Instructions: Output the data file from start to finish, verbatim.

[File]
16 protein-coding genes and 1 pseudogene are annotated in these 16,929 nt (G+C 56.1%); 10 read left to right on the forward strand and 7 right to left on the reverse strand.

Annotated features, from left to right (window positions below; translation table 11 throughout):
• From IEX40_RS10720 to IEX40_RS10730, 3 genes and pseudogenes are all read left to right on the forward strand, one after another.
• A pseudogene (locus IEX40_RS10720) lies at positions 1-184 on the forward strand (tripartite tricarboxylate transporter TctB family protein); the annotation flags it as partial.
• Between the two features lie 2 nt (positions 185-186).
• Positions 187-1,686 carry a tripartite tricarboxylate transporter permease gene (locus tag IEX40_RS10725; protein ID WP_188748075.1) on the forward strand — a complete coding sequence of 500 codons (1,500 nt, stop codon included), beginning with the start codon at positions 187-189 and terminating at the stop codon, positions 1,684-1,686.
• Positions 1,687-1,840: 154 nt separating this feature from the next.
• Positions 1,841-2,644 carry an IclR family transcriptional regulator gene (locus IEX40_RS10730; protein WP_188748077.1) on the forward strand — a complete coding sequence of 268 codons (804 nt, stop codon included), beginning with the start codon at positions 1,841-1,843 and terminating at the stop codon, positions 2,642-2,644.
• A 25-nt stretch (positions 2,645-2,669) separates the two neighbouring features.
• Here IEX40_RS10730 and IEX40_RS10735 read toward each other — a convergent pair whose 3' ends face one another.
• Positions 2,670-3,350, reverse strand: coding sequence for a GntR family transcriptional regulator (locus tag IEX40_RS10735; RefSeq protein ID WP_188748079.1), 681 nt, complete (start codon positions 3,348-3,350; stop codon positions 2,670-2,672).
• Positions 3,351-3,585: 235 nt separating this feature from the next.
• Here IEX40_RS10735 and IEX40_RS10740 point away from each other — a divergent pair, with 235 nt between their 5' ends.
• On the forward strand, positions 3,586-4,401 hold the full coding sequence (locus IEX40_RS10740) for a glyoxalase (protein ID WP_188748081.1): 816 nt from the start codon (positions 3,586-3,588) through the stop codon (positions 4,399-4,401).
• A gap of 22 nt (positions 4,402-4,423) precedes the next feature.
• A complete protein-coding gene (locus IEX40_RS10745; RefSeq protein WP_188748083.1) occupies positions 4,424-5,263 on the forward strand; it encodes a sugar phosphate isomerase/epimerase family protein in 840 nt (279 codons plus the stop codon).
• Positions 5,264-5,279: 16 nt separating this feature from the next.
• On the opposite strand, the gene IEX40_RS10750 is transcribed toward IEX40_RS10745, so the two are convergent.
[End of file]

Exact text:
16 protein-coding genes and 1 pseudogene are annotated in these 16,929 nt (G+C 56.1%); 10 read left to right on the forward strand and 7 right to left on the reverse strand.

Annotated features, from left to right (window positions below; translation table 11 throughout):
• From IEX40_RS10720 to IEX40_RS10730, 3 genes and pseudogenes are all read left to right on the forward strand, one after another.
• A pseudogene (locus IEX40_RS10720) lies at positions 1-184 on the forward strand (tripartite tricarboxylate transporter TctB family protein); the annotation flags it as partial.
• Between the two features lie 2 nt (positions 185-186).
• Positions 187-1,686 carry a tripartite tricarboxylate transporter permease gene (locus tag IEX40_RS10725; protein ID WP_188748075.1) on the forward strand — a complete coding sequence of 500 codons (1,500 nt, stop codon included), beginning with the start codon at positions 187-189 and terminating at the stop codon, positions 1,684-1,686.
• Positions 1,687-1,840: 154 nt separating this feature from the next.
• Positions 1,841-2,644 carry an IclR family transcriptional regulator gene (locus IEX40_RS10730; protein WP_188748077.1) on the forward strand — a complete coding sequence of 268 codons (804 nt, stop codon included), beginning with the start codon at positions 1,841-1,843 and terminating at the stop codon, positions 2,642-2,644.
• A 25-nt stretch (positions 2,645-2,669) separates the two neighbouring features.
• Here IEX40_RS10730 and IEX40_RS10735 read toward each other — a convergent pair whose 3' ends face one another.
• Positions 2,670-3,350, reverse strand: coding sequence for a GntR family transcriptional regulator (locus tag IEX40_RS10735; RefSeq protein ID WP_188748079.1), 681 nt, complete (start codon positions 3,348-3,350; stop codon positions 2,670-2,672).
• Positions 3,351-3,585: 235 nt separating this feature from the next.
• Here IEX40_RS10735 and IEX40_RS10740 point away from each other — a divergent pair, with 235 nt between their 5' ends.
• On the forward strand, positions 3,586-4,401 hold the full coding sequence (locus IEX40_RS10740) for a glyoxalase (protein ID WP_188748081.1): 816 nt from the start codon (positions 3,586-3,588) through the stop codon (positions 4,399-4,401).
• A gap of 22 nt (positions 4,402-4,423) precedes the next feature.
• A complete protein-coding gene (locus IEX40_RS10745; RefSeq protein WP_188748083.1) occupies positions 4,424-5,263 on the forward strand; it encodes a sugar phosphate isomerase/epimerase family protein in 840 nt (279 codons plus the stop codon).
• Positions 5,264-5,279: 16 nt separating this feature from the next.
• On the opposite strand, the gene IEX40_RS10750 is transcribed toward IEX40_RS10745, so the two are convergent.